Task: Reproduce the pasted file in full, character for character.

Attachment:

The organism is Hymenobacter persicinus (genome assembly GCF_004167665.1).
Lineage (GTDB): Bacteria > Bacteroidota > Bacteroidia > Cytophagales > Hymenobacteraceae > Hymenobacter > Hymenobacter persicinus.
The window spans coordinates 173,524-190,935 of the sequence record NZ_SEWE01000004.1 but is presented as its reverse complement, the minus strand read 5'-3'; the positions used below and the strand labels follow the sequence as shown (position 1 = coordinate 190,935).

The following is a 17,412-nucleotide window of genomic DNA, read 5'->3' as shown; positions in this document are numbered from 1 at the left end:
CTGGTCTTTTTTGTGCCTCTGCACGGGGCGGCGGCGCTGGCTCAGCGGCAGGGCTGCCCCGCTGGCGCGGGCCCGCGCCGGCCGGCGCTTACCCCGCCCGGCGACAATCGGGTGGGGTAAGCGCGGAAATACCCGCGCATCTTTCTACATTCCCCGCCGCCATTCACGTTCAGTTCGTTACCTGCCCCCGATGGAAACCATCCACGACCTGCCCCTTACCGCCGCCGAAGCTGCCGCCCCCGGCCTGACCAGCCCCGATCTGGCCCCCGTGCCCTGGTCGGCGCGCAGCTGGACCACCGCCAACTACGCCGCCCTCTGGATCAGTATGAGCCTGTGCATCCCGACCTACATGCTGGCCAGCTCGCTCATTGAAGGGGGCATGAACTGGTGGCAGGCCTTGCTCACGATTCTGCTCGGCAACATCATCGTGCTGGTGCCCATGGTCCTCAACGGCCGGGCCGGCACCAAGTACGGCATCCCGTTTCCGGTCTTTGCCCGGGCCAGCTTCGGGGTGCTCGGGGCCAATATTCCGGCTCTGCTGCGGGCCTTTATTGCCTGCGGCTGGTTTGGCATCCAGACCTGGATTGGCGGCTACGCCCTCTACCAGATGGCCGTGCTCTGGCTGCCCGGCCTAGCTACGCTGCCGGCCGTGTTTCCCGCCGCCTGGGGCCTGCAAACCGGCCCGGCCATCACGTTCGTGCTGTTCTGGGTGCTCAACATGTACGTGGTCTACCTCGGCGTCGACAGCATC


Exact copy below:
The organism is Hymenobacter persicinus (genome assembly GCF_004167665.1).
Lineage (GTDB): Bacteria > Bacteroidota > Bacteroidia > Cytophagales > Hymenobacteraceae > Hymenobacter > Hymenobacter persicinus.
The window spans coordinates 173,524-190,935 of the sequence record NZ_SEWE01000004.1 but is presented as its reverse complement, the minus strand read 5'-3'; the positions used below and the strand labels follow the sequence as shown (position 1 = coordinate 190,935).

The following is a 17,412-nucleotide window of genomic DNA, read 5'->3' as shown; positions in this document are numbered from 1 at the left end:
CTGGTCTTTTTTGTGCCTCTGCACGGGGCGGCGGCGCTGGCTCAGCGGCAGGGCTGCCCCGCTGGCGCGGGCCCGCGCCGGCCGGCGCTTACCCCGCCCGGCGACAATCGGGTGGGGTAAGCGCGGAAATACCCGCGCATCTTTCTACATTCCCCGCCGCCATTCACGTTCAGTTCGTTACCTGCCCCCGATGGAAACCATCCACGACCTGCCCCTTACCGCCGCCGAAGCTGCCGCCCCCGGCCTGACCAGCCCCGATCTGGCCCCCGTGCCCTGGTCGGCGCGCAGCTGGACCACCGCCAACTACGCCGCCCTCTGGATCAGTATGAGCCTGTGCATCCCGACCTACATGCTGGCCAGCTCGCTCATTGAAGGGGGCATGAACTGGTGGCAGGCCTTGCTCACGATTCTGCTCGGCAACATCATCGTGCTGGTGCCCATGGTCCTCAACGGCCGGGCCGGCACCAAGTACGGCATCCCGTTTCCGGTCTTTGCCCGGGCCAGCTTCGGGGTGCTCGGGGCCAATATTCCGGCTCTGCTGCGGGCCTTTATTGCCTGCGGCTGGTTTGGCATCCAGACCTGGATTGGCGGCTACGCCCTCTACCAGATGGCCGTGCTCTGGCTGCCCGGCCTAGCTACGCTGCCGGCCGTGTTTCCCGCCGCCTGGGGCCTGCAAACCGGCCCGGCCATCACGTTCGTGCTGTTCTGGGTGCTCAACATGTACGTGGTCTACCTCGGCGTCGACAGCATC